Graham Taylor MBE, MICFor, Managing Director of Pryor and Rickett Silviculture, stepped down as a trustee of Woodland Heritage at its AGM in Staffordshire in June, after eight, highly productive years on the board.
Awarded an MBE for services to forestry in 2017, Graham is personally responsible for over 10,000 acres of forested land in England and has overseen the growth of Pryor and Rickett in recent years, as well as making major contributions to the growth of Woodland Heritage over the same period.
Lewis Scott, Co-Founder of Woodland Heritage said:
‘Graham arrived at a really important time in the development of Woodland Heritage and helped guide the charity to a new level of working. The trustees are most grateful to Graham for his unwavering support over the last eight years and are delighted that he will remain involved in Woodland Heritage’s work as a leader on our Woodland to Worksop course and in helping to plan our annual Field Weekend; it was most apt that he should finish his time as a trustee at this year’s event’.
Graham signed off his trusteeship at Woodland Heritage’s AGM at the Long Barn on the Norbury Park Estate, Staffordshire. Home to a most adventurous experiment in mixed planting of over one hundred species of trees as well as centuries’ old woodland, the estate also boasts a new sawmill and plays host to the remarkable BIFoR FACE project. All the elements of the estate, including Ranton Diamond Wood and its adjacent arboretum, were visited on a packed day for members of Woodland Heritage.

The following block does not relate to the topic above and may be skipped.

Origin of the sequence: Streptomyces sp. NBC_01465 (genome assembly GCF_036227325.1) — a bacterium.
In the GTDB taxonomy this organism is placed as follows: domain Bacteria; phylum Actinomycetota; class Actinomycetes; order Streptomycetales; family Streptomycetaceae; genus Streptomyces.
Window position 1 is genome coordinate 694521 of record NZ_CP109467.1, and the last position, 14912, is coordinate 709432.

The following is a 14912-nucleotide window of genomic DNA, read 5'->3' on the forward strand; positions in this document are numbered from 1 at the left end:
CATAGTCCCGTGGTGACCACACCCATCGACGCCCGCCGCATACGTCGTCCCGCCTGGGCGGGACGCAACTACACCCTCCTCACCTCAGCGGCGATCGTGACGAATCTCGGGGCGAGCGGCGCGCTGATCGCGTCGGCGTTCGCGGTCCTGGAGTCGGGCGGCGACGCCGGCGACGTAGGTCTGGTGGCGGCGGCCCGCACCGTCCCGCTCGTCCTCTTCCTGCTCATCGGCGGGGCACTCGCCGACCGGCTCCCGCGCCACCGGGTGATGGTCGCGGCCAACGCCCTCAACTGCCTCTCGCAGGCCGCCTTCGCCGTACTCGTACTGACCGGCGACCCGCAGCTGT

Also visited on the Field Weekend in Shropshire and Staffordshire were the seed unit and seed orchards run by Forestart, the premier supplier of quality tree, shrub and wildflower seeds, based in the UK, as well as the Capability Brown designed landscapes of Weston Park with its nearby Lizard Wood, rounding off the diversity of locations visited over the three-day event.
Graham Taylor said:
‘I’ve enjoyed my time as a trustee of Woodland Heritage immensely and it was very fitting that my final, ‘formal’ duty was to lead the ever-enthusiastic, ever-knowledgeable, ever-questioning members of Woodland Heritage around the glorious setting of Weston Park; as ever, our hosts for the weekend were so generous and kind. I will remain in touch and see this very much as an ‘au revoir’ for now.’